Geopolitics and International Governance in the Arctic


  • Øyvind Østerud
  • Geir Hønneland


The Arctic has been the object of heated political discussion in recent years as the region has evolved from a potential conflict zone during the Cold War to an arena for international cooperation immediately afterwards. Since the mid-2000s attention has once again focused on the conflict potential of the Arctic, this time related to its resources. This article looks at how the research literature balances its prospects. The literature on international relations (IR) in the Arctic has been mainly empirical in orientation, although framed in the major IR traditions of realism (traditional geopolitics), institutionalism and (to a lesser extent) constructivism. The English-language literature on Arctic politics, which naturally dominates the field globally, is by and large framed in institutional terms. The discussion is not whether institutions matter in Arctic politics, but how they best can be crafted in order to maintain peace and stability in the region. Speculations about a ‘scramble for the Arctic’ have more or less unanimously been refuted in the literature. The French literature, on the other hand, is largely framed in a geopolitical context. French geopolitics is less concerned with the global power game than with the rivalry between states for strategic resources. The institutions of cooperation are, however, downplayed.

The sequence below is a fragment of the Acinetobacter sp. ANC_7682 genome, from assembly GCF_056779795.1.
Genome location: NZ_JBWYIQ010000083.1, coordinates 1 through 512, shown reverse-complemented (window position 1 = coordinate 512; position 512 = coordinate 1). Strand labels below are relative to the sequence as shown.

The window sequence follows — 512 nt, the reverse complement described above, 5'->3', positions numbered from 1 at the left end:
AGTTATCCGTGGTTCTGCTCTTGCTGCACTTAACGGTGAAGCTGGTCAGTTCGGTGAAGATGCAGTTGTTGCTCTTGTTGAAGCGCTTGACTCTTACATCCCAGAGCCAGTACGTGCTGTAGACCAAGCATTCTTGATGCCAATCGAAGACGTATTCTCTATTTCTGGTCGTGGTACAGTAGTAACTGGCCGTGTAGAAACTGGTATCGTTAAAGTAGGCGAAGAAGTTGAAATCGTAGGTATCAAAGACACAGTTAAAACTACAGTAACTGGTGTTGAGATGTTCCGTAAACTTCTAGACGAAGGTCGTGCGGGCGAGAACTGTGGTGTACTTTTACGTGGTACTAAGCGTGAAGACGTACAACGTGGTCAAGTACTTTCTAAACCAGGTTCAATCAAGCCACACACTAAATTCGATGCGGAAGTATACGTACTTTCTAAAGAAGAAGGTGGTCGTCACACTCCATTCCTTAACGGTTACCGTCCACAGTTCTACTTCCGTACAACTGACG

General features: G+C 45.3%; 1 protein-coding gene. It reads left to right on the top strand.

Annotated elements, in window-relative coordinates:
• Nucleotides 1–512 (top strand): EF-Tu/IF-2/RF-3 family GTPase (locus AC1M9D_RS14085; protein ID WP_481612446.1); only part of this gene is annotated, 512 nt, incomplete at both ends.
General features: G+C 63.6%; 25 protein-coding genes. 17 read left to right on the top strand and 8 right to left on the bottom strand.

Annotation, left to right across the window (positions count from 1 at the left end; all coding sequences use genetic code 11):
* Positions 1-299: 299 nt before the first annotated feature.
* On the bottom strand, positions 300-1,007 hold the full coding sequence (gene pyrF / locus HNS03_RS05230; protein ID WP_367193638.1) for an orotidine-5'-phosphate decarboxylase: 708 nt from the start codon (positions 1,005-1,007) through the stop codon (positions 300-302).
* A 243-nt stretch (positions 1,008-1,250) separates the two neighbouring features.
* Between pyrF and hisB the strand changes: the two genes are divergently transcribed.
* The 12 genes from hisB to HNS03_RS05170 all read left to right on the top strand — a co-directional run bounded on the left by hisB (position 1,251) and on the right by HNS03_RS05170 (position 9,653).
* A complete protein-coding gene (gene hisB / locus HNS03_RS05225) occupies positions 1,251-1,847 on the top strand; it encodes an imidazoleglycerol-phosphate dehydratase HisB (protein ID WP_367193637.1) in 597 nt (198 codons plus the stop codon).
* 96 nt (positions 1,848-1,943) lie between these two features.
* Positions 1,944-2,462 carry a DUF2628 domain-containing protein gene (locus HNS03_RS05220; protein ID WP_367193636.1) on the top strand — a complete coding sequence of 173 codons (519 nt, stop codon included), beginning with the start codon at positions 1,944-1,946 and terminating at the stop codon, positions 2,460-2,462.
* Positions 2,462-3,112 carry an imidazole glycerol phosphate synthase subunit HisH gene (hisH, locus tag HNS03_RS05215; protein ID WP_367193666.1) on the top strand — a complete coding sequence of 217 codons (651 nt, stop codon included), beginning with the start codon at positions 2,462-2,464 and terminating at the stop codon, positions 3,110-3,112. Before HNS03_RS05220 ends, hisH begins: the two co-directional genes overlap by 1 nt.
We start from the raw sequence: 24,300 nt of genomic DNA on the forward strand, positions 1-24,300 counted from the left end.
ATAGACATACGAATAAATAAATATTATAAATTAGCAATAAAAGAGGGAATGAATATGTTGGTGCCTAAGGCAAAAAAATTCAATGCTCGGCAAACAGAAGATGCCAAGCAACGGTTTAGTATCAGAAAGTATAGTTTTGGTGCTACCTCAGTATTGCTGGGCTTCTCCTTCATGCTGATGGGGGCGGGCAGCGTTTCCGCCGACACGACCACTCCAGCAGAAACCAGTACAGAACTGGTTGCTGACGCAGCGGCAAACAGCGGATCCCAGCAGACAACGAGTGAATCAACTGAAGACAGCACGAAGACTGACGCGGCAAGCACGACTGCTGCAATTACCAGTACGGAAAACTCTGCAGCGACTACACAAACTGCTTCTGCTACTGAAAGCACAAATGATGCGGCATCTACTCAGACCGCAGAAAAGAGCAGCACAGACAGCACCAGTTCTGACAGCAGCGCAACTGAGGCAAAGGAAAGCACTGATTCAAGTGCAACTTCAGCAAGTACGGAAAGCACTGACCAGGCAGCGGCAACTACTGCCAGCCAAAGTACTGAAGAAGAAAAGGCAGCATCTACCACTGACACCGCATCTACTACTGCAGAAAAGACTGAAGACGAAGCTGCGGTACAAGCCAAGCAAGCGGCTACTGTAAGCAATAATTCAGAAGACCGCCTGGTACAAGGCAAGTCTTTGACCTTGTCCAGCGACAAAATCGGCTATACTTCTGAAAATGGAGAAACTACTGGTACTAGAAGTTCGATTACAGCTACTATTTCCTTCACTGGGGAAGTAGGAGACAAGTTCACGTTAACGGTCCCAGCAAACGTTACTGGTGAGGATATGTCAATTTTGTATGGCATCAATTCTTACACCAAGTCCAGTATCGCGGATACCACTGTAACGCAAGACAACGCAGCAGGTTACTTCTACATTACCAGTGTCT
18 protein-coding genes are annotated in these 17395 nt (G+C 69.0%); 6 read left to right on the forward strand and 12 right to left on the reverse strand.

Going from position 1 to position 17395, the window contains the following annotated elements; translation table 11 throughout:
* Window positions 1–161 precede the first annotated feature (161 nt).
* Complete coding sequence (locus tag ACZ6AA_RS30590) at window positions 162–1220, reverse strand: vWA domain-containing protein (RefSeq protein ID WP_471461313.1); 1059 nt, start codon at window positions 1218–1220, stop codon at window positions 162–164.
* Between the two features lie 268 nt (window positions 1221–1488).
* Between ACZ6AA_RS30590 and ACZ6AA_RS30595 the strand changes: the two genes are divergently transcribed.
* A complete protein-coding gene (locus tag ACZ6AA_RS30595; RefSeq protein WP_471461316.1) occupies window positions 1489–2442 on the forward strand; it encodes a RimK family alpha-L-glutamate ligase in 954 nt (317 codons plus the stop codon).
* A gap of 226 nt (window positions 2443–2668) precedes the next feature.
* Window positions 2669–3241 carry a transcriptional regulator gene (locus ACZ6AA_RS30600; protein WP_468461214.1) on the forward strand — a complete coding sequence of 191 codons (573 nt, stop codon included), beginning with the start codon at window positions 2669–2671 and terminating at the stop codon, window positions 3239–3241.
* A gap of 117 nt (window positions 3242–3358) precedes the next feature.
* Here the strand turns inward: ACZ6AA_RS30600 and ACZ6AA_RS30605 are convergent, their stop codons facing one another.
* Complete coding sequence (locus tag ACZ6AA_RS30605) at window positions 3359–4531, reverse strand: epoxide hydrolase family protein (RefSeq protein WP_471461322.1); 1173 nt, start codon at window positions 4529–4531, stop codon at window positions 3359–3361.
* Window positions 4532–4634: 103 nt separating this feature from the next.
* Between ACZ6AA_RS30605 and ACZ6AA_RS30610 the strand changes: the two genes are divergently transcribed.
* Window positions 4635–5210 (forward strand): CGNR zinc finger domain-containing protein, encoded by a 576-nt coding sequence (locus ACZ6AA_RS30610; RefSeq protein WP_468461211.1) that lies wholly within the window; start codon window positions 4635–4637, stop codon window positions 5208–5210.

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How to Cite

Østerud, Øyvind, & Hønneland, G. (2017). Geopolitics and International Governance in the Arctic. Arctic Review on Law and Politics, 5(2).



Original Articles


Geopolitics, institutionalism, Arctic politics, scramble for the Arctic